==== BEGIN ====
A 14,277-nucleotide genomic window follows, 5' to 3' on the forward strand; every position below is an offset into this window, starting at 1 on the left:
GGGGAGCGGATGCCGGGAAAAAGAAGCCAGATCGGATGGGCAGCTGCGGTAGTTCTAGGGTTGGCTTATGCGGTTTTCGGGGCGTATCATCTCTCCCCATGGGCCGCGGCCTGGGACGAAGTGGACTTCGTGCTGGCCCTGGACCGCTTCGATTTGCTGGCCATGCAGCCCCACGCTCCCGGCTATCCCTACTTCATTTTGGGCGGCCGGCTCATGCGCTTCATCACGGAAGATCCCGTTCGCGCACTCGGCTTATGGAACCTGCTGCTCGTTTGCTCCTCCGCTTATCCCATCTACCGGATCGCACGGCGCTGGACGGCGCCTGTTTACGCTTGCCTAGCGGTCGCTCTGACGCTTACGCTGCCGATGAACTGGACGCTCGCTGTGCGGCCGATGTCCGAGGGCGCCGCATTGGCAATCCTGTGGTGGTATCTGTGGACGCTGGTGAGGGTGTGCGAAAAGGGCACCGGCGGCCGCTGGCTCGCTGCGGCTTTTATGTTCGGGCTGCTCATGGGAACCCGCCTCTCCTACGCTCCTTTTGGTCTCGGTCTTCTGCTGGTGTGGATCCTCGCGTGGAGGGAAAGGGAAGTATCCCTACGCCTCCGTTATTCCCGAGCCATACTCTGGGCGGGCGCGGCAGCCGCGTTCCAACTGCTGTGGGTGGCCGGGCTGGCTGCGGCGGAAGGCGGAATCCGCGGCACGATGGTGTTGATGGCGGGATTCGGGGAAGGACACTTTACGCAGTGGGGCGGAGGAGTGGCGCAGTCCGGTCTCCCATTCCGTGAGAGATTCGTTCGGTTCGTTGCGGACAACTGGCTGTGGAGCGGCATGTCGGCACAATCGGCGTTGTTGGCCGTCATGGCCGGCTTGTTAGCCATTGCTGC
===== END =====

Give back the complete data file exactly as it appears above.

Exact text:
A 14,277-nucleotide genomic window follows, 5' to 3' on the forward strand; every position below is an offset into this window, starting at 1 on the left:
GGGGAGCGGATGCCGGGAAAAAGAAGCCAGATCGGATGGGCAGCTGCGGTAGTTCTAGGGTTGGCTTATGCGGTTTTCGGGGCGTATCATCTCTCCCCATGGGCCGCGGCCTGGGACGAAGTGGACTTCGTGCTGGCCCTGGACCGCTTCGATTTGCTGGCCATGCAGCCCCACGCTCCCGGCTATCCCTACTTCATTTTGGGCGGCCGGCTCATGCGCTTCATCACGGAAGATCCCGTTCGCGCACTCGGCTTATGGAACCTGCTGCTCGTTTGCTCCTCCGCTTATCCCATCTACCGGATCGCACGGCGCTGGACGGCGCCTGTTTACGCTTGCCTAGCGGTCGCTCTGACGCTTACGCTGCCGATGAACTGGACGCTCGCTGTGCGGCCGATGTCCGAGGGCGCCGCATTGGCAATCCTGTGGTGGTATCTGTGGACGCTGGTGAGGGTGTGCGAAAAGGGCACCGGCGGCCGCTGGCTCGCTGCGGCTTTTATGTTCGGGCTGCTCATGGGAACCCGCCTCTCCTACGCTCCTTTTGGTCTCGGTCTTCTGCTGGTGTGGATCCTCGCGTGGAGGGAAAGGGAAGTATCCCTACGCCTCCGTTATTCCCGAGCCATACTCTGGGCGGGCGCGGCAGCCGCGTTCCAACTGCTGTGGGTGGCCGGGCTGGCTGCGGCGGAAGGCGGAATCCGCGGCACGATGGTGTTGATGGCGGGATTCGGGGAAGGACACTTTACGCAGTGGGGCGGAGGAGTGGCGCAGTCCGGTCTCCCATTCCGTGAGAGATTCGTTCGGTTCGTTGCGGACAACTGGCTGTGGAGCGGCATGTCGGCACAATCGGCGTTGTTGGCCGTCATGGCCGGCTTGTTAGCCATTGCTGC